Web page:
This week's interview is with a talented pointillism Birmingham-based artist named Bluebeard. Bluebeard often works with the mystical and combines it with a level of texture and detail that must be seen to be believed!

In his work, he incorporates a lot of folk law, spirituality, and animals. He takes inspiration from his spiritual side, aspects of which you can see throughout his artwork.

This talent was not curated overnight, his skills were developed after spending hours every day developing and honing in his technique. Whether that's after work or on his days off, he always makes time to draw. To quote Bluebeard "there is a real voice in me that says when I'm not drawing, I'm wasting time."

Bluebeard told a wholesome story about where he started as an artist which makes it clear why just why he strives to be "a damn site better than he is.

"I'm sure it's not an invented memory but I remember my mum and dad talking about a drawing I did in my mid-teens. My dad said something along the lines of "actually that looks like somebody who can 'actually' draw"

"I continued to draw and doodle - all the time. In a way, I gave myself 20 - 30 years of apprenticeship. Within my late 30s and early 40s I started doing more than doodling, I started drawing in pencil."

Drawing in pencil wasn't something that came easy to the artist.

"The thing is I'm colour-blind. In the past when I've done work with pencils my partner has picked the colours for me. Once you understand what's light and what's dark then you can work through it on an intellectual level. But it's an insanely hard intellectual challenge and a chance to make lots of silly little mistakes."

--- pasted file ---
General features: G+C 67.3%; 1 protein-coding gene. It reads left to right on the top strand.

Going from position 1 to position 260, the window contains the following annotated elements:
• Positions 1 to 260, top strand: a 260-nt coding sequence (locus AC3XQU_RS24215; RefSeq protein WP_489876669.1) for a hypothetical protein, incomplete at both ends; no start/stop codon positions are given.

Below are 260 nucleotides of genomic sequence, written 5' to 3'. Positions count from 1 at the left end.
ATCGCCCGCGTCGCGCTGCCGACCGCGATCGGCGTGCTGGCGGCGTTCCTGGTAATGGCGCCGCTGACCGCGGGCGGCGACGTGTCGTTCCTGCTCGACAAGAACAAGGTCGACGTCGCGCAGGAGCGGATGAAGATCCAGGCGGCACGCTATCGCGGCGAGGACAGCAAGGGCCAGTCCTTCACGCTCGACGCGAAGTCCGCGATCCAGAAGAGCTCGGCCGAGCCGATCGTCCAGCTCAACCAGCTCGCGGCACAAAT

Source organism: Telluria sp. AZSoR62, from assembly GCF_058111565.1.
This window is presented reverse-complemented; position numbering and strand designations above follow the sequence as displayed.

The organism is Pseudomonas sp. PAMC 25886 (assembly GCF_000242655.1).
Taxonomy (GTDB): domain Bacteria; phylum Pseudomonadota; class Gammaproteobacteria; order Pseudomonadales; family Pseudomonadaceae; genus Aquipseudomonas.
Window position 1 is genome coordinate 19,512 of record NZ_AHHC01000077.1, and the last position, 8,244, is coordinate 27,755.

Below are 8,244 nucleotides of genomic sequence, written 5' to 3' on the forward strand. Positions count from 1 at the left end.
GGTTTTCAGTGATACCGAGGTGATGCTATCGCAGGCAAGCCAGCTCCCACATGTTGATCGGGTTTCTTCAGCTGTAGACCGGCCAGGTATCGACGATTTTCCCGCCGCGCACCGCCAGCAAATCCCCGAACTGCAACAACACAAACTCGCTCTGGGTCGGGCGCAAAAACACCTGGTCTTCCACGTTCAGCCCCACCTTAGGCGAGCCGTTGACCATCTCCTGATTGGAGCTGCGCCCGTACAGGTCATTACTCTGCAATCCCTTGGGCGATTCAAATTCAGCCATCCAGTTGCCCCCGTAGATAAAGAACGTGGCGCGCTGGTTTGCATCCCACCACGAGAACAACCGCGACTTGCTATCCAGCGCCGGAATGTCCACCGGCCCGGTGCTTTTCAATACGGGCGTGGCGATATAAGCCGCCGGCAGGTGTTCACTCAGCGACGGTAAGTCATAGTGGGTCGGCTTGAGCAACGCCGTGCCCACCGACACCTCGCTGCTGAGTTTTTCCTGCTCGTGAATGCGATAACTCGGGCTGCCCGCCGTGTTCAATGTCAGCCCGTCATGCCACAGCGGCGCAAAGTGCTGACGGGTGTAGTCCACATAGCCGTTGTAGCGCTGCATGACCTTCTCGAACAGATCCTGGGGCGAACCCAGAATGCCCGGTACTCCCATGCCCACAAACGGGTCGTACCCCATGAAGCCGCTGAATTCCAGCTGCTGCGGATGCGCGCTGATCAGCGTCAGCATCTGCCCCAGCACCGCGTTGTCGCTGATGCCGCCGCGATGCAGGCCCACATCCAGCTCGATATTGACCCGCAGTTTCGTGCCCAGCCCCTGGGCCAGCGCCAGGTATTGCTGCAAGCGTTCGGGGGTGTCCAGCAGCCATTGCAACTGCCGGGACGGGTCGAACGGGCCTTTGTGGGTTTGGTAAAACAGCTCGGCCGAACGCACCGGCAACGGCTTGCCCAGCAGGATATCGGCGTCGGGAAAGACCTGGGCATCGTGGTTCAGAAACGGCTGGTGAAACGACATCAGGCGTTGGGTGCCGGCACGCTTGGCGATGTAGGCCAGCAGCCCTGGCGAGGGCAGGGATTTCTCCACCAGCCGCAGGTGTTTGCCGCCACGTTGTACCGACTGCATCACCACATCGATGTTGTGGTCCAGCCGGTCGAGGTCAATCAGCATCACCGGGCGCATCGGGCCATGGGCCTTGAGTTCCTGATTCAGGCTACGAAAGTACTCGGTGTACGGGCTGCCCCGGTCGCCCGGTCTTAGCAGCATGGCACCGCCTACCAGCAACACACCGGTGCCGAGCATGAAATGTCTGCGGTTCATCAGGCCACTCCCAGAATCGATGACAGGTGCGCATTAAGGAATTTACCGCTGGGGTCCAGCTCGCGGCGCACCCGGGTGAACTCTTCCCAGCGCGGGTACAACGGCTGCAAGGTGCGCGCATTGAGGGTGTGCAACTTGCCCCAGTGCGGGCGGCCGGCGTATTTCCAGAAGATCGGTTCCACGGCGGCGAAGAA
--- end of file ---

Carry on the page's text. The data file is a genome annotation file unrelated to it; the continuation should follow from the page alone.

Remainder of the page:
"In my mind initially it was a part of a series of British wildlife. So, it was an owl, a stag, a fox and a toad. It was the moon that connected them. Bringing in the moon brought a connection to spirituality. I love owls they're amazing creatures and some of the creatures heighten their link to paganism and developed them into something that is quite beautiful."

"In my mind initially it was a part of a series of British wildlife. So, it was an owl, a stag, a fox and a toad. It was the moon that connected them. Bringing in the moon brought a connection to spirituality. I love owls they're amazing creatures and some of the creatures heighten their link to paganism and developed them into something that is quite beautiful."

"The stag is really special to me and my artwork. It felt like he was appearing in my work so often, seeming to repeat in my images. I drew the portrait because he was popping up in some of my other pieces through the negative space. I wasn't drawing him and yet he was there, so I felt like I needed to create a portrait because I hadn't drawn him as himself. He just kept forcing himself into my head so I felt I needed to honour him."

The plague mask is the first picture I ever produced which I knew I could move me forward in my art career. Its special to me because it was the first piece, I created that I believed in myself.

The Raven is special because I love how Ravens and similar species of birds will give their life for their young. There's a magpie in my garden who almost gives her life every year to feed her young, her feathers fall out and she gets weak but she pushes for her family and I think that's really beautiful.
When I was first starting at a Christmas Fair it was suggested to me by a customer that I keep the two pieces together and that's when I had this moment where I just thought 'they belong together'. They had the same shape and all of a sudden, I had a vision to keep them together, and that's when I created the Plaven.


"Female magical powers have been a presence in my life for a long time, plus I love coffee. If I had magical powers, I wouldn't be trying to grow my hair back, I wouldn't try and go back in time, I would probably magic up the best coffee. I tried to play with a sense of wispiness in the steam because she's conjuring up this coffee cup. It was a challenge with pen but came out well worth it."